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Fighting The Establishment

"High Plains Tango" is the latest in a trilogy of Robert James Waller's stories. It all started 13 years ago with "The Bridges of Madison County," which captivated readers with the story of the passionate love affair between Robert Kincaid and Francesca Johnson.

"I received thousands of letters," Waller tells The Early Show co-anchor Julie Chen. "Many of those letters said, 'Tell us more about Robert and Francesca. So I wrote 'A Thousand Country Roads,' to capture them in their later years, and to capture Robert Kinkaid's illegitimate son, Carlisle McMillan. And now, "High Plains Tango" focuses on Carlisle McMillan.

Click here to read an excerpt.

Waller notes one of the central themes in the book is the fight of McMillan against the "establishment," who are trying to put a highway through a small town, a refuge for an endangered species and sacred Native American land.

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"He just doesn't want any part of it," Waller explains. "He's just a quiet craftsman who prefers to work alone. He does not think about progress and those sorts of things. He's trying to do the best bit of carpentry he can do."

Waller points out his novel is about "close tolerances." (Close tolerance is a term in engineering/carpentry, etc., where there are specifications for a job and the finished product must be done within a certain range - a close tolerance.)

He says, "It's about a man who has lost his ability to work close tolerances and his attempt to recapture it and be successful. He finds it a challenge to his manhood, and he has to dip into courage and commitment that he didn't know he had to forge new relationships. It's a book about a man who loses the ability to connect with women, friends and community in a genuine way and has to relearn that."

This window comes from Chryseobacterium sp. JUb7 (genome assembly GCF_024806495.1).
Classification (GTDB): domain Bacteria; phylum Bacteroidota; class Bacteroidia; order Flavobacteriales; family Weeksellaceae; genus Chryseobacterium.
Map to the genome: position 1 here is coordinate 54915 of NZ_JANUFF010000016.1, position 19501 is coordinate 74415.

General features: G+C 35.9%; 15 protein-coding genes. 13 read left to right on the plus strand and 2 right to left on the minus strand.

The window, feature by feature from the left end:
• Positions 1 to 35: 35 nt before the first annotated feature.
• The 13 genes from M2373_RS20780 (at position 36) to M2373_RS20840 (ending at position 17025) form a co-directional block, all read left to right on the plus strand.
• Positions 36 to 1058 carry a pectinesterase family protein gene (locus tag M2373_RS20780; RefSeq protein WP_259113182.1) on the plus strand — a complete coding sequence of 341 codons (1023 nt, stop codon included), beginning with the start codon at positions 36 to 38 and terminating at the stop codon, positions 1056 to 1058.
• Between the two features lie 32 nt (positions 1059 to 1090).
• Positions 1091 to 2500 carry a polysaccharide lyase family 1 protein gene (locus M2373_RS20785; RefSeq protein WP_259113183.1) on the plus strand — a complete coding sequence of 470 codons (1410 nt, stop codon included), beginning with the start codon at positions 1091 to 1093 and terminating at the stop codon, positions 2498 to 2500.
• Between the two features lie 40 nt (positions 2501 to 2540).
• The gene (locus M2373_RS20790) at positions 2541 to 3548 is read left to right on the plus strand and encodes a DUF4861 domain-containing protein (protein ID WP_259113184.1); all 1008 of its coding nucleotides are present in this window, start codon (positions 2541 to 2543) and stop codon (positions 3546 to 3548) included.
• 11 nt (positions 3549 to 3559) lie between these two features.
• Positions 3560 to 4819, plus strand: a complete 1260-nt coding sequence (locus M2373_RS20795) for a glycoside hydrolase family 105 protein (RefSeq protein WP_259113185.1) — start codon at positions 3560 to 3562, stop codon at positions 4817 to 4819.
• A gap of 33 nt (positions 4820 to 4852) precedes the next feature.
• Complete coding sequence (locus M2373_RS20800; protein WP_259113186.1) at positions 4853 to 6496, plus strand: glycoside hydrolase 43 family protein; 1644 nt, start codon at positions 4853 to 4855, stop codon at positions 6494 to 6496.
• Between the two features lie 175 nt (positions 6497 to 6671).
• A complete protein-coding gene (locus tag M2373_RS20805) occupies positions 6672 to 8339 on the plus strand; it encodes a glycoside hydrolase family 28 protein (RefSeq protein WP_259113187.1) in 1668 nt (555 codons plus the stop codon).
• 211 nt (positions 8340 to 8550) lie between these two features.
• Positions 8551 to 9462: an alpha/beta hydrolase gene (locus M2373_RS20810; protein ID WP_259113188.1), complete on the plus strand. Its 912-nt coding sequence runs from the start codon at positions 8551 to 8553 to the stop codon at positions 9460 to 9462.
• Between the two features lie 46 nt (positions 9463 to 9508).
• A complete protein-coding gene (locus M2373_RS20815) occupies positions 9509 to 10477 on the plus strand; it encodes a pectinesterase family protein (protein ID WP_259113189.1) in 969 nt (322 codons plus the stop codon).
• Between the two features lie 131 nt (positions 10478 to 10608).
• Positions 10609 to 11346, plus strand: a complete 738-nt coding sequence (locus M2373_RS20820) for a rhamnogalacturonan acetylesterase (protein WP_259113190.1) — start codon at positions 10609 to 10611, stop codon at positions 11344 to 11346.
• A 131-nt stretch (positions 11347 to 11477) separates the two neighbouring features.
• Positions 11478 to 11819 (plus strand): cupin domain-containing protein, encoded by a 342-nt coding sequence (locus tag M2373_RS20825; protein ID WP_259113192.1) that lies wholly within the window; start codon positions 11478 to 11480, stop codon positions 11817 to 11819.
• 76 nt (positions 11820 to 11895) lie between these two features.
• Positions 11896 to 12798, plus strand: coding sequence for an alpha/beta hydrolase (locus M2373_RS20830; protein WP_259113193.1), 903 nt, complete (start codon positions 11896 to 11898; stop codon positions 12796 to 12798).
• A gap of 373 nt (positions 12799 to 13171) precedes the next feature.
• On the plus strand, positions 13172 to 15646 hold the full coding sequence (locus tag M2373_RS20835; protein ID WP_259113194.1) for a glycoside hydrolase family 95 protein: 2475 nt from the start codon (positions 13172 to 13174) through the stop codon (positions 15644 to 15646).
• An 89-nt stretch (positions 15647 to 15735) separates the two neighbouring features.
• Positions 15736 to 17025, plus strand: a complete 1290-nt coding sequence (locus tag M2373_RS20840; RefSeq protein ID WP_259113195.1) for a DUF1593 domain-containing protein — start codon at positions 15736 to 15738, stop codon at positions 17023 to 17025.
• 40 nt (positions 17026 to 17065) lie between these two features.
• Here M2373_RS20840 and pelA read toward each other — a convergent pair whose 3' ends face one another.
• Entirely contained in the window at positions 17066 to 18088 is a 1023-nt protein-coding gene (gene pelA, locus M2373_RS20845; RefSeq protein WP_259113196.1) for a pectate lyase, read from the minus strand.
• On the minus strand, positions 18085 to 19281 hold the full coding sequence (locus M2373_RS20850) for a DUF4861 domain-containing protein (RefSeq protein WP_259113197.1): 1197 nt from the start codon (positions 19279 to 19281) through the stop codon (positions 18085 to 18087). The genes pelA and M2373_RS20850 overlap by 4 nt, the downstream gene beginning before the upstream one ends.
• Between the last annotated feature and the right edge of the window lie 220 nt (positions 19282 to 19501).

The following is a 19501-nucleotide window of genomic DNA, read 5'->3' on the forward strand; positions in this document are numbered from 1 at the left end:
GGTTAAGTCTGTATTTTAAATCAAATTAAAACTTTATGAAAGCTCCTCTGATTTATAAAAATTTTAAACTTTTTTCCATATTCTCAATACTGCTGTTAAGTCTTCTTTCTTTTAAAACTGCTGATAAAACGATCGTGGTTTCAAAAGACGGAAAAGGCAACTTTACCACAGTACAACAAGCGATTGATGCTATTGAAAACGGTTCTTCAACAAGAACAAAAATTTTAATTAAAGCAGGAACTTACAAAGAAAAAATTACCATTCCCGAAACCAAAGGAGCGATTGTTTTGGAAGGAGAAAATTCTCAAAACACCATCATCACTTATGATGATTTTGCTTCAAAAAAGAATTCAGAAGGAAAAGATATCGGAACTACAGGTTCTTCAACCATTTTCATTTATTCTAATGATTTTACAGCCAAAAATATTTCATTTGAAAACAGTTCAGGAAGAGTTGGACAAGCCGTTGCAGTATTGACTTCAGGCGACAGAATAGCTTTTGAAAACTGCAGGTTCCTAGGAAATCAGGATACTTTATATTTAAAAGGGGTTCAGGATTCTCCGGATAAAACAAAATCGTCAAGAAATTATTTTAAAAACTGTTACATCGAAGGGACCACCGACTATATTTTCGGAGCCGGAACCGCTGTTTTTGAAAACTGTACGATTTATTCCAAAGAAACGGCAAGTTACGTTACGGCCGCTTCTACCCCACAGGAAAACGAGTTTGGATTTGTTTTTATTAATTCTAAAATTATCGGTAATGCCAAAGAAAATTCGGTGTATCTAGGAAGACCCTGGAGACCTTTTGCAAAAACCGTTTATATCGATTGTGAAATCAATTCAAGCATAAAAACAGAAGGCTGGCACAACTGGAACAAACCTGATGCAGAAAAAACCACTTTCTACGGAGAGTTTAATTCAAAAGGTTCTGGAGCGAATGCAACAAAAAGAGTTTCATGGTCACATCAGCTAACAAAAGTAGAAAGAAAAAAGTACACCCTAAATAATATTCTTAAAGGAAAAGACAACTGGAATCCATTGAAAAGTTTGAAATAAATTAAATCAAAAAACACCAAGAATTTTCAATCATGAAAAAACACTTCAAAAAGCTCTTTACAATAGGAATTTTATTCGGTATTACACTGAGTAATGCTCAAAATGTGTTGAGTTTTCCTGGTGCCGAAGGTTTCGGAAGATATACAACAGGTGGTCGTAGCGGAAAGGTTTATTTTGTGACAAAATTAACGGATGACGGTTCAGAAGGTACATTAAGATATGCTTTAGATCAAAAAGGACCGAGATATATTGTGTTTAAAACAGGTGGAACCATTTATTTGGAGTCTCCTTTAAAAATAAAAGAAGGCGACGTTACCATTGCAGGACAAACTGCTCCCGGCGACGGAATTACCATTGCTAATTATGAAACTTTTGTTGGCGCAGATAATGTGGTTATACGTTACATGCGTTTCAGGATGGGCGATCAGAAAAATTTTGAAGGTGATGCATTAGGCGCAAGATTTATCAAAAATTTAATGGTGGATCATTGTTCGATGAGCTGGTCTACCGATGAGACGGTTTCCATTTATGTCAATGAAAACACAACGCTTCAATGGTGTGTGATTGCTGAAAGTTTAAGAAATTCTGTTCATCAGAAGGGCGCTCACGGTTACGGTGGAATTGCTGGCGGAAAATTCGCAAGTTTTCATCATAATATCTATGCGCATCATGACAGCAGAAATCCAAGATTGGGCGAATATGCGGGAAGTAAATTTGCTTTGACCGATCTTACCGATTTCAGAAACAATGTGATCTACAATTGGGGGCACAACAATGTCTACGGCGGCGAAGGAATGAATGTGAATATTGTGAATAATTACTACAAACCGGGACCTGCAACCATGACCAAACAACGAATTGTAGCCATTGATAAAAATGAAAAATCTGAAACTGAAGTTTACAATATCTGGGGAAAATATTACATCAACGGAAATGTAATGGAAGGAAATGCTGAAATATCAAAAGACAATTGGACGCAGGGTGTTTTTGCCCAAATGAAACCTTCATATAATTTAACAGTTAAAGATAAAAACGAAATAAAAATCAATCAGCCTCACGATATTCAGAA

Describing McMillan, he says, "He's a mix of his mother, who was a cellist and Robert Kincaid the photographer. He combines the best of both. My wife said to me the other day: 'If it weren't for you, I would be out looking for Carlisle McMillan.'

"He's a master carpenter who has lost his skills by working in development projects. Moved to South Dakota; decides to rebuild a home as a tribute to the old man who taught him carpentry, and is happy; He meets a woman who works in a local diner doing very well.

"He gets up one morning, and a cannonball in the form of eminent domain (torn from today's headlines this book is, as they used to say in the old movie trailers): He suddenly is confronted with big business, big unions, locals, all of whom want concrete running right down his throat in a matter of speaking."

As for any more stories about Robert Kincaid, Waller says, "I thought about a prequel that would reach back into the 19th century, but we'll see. Now I'm beginning a long elegant book called, 'Travels With A Sensible Wild Man.'

"My wife once called me a sensible wild man," Waller says, "I decided I'm going to write a book to explain this." He notes he is a combination of the mathematics/economics professor on one side and writer/musician on the other.

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